A LADY'S END OF SUMMER TABLE
McCall's, June 1964; Photographs by Tomo Matsumoto and George De Gennaro (second image)
"They should be bright as a bouquet, dramatic as a summer theater, romantic as a sky filled with stars. Ans we support our belief with some of the gayest, prettiest tables you've ever seen! They'll make the simplest luncheon a gala affair and give a friendly glow to even the most formal buffet. If you have a terrace, a patio, a garden, put your next party outdoors. And if you haven't—well, any one of our tables will bring the outdoors in. Light it with lots of candles to flicker in the breeze; heap it with flowers; if you haven't any flowers, use vegetables, or whatever else is plentiful and in season. Of course, use your best china and silver, your most interesting accessories and linen. A successful table should reflect the personality of your home—informal, traditional, or in between. Don't be afraid to follow your own fancies. Or experiment boldly with ours. But, in any case, leave timidity to the faint-of-heart!"
"California casual, with Spanish and Mexican overtones, this table of heavy oak is set on a moonlit patio. Handsome, impressively massive, it gives a certain rugged dignity to the green majolica, low-footed glasses, informal yellow pitcher, and huge pottery tub crowded with pineapples, avocados, summer squash, and squat, shiny bell peppers. The tall chairs, the towering candlesticks add a seigniorial quality."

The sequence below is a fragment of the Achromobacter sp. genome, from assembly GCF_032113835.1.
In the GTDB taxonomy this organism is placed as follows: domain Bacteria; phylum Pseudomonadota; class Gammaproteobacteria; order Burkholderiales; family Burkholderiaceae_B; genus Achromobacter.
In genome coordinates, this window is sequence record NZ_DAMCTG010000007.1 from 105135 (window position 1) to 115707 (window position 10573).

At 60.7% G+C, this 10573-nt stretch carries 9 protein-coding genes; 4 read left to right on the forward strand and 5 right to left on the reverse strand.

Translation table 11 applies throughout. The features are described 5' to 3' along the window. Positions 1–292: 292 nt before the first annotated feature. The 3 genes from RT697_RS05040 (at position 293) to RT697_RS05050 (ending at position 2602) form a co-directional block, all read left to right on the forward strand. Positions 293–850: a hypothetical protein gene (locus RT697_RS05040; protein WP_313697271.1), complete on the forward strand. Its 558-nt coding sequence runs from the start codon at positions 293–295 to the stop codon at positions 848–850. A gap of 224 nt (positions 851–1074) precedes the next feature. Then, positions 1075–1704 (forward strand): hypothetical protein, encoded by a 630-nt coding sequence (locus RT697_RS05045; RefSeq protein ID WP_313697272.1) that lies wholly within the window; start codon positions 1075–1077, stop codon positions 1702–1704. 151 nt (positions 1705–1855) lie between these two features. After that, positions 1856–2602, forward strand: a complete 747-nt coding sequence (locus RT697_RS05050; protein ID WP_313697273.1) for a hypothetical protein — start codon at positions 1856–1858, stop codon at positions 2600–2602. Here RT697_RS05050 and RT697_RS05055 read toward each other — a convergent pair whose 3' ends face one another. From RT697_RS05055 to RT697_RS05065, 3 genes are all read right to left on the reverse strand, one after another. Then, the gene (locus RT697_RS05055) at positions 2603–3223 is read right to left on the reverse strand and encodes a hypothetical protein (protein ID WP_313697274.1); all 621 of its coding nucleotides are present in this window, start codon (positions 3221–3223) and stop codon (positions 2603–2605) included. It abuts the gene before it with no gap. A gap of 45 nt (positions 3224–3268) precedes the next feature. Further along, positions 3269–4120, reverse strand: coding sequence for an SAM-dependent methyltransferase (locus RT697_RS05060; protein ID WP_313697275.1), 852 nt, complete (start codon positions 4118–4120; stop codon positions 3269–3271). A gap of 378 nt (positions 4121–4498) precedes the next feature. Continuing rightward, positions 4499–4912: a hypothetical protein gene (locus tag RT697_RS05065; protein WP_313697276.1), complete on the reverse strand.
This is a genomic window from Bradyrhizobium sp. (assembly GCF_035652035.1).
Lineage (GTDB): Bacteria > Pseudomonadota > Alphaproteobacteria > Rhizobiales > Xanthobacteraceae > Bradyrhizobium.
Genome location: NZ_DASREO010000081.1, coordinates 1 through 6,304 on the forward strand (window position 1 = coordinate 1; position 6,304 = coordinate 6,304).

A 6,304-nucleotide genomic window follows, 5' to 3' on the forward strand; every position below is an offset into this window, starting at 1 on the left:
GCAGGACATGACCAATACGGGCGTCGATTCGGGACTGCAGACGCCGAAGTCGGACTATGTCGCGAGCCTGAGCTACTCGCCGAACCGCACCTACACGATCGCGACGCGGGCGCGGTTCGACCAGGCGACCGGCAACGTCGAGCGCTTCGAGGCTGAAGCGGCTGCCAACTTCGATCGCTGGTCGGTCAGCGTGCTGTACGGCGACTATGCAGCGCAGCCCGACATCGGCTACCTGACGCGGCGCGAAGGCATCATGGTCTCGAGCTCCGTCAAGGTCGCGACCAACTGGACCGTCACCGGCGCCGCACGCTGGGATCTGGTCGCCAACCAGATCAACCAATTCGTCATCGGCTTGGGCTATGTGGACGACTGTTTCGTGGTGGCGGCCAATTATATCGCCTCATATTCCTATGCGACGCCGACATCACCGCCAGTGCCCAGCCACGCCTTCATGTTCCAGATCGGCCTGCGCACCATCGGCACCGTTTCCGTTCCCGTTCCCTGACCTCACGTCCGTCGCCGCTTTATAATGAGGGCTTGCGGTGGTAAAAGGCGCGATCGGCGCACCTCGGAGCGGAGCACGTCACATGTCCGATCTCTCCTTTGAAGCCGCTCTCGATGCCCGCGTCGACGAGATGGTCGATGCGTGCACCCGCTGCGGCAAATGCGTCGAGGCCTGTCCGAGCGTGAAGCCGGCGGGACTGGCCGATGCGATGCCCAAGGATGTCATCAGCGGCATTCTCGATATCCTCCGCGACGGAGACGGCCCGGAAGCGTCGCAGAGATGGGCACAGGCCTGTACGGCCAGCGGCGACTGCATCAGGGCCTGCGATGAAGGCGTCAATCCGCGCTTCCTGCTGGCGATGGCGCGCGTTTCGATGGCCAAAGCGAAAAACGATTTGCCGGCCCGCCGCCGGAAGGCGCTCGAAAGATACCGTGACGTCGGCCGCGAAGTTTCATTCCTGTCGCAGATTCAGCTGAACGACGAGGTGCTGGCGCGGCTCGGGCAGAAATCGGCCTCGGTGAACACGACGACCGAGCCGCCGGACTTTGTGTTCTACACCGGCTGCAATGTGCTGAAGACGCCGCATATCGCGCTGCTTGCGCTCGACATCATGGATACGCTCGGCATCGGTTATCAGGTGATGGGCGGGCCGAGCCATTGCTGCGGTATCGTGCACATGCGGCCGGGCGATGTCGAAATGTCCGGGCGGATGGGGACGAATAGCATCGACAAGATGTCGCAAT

"Here are two sharply contrasting tables with a common denominator of charm. The peasant table reflects the owner's visit to Portugal: Pottery, statue, olive-wood pitcher and serving spoons, all are Portuguese; tablecloth and pillows are made of a heavy, handwoven fabric that is sometimes used for rugs; copper pieces show a Moorish influence. The melamine plates, however, are made in this country."
"And here's a full-dress buffet for a wedding reception, or another occasion of equal importance. Starting with the ribbon-banded cloth, no detail is overlooked: the most formal silver, china, and crystal; the opulent elegance of silver chafing dish and casserole; stately bronze candelabra. An eighteenth-century bouquet of yellow roses, snap-dragons, and freesias adds brilliant emphasis to the color scheme."
"French to its very fingernails, this dainty table could be one of several others, almost identically dressed, if your room is ample; or it could solo in a tiny dining alcove. The garden look started with the ivied wallpaper, spread to the potted ivy, the field-flowered chairs; the embroidered table skirt; the floral border on Worcester plates; and finally the radiant flowers in the Coalbrookdale porcelain vases."
"Of course, you've noticed the pretty thievery: The floral centerpiece is stolen from the painting above the buffet. You could also lift a pattern from your wallpaper, your draperies, your china. A table like this is as American as the Fourth of July—which immediately suggests an occasion for it. However, such a setting in red, white, and blue is so festive that it makes its own holiday, no matter what the calendar."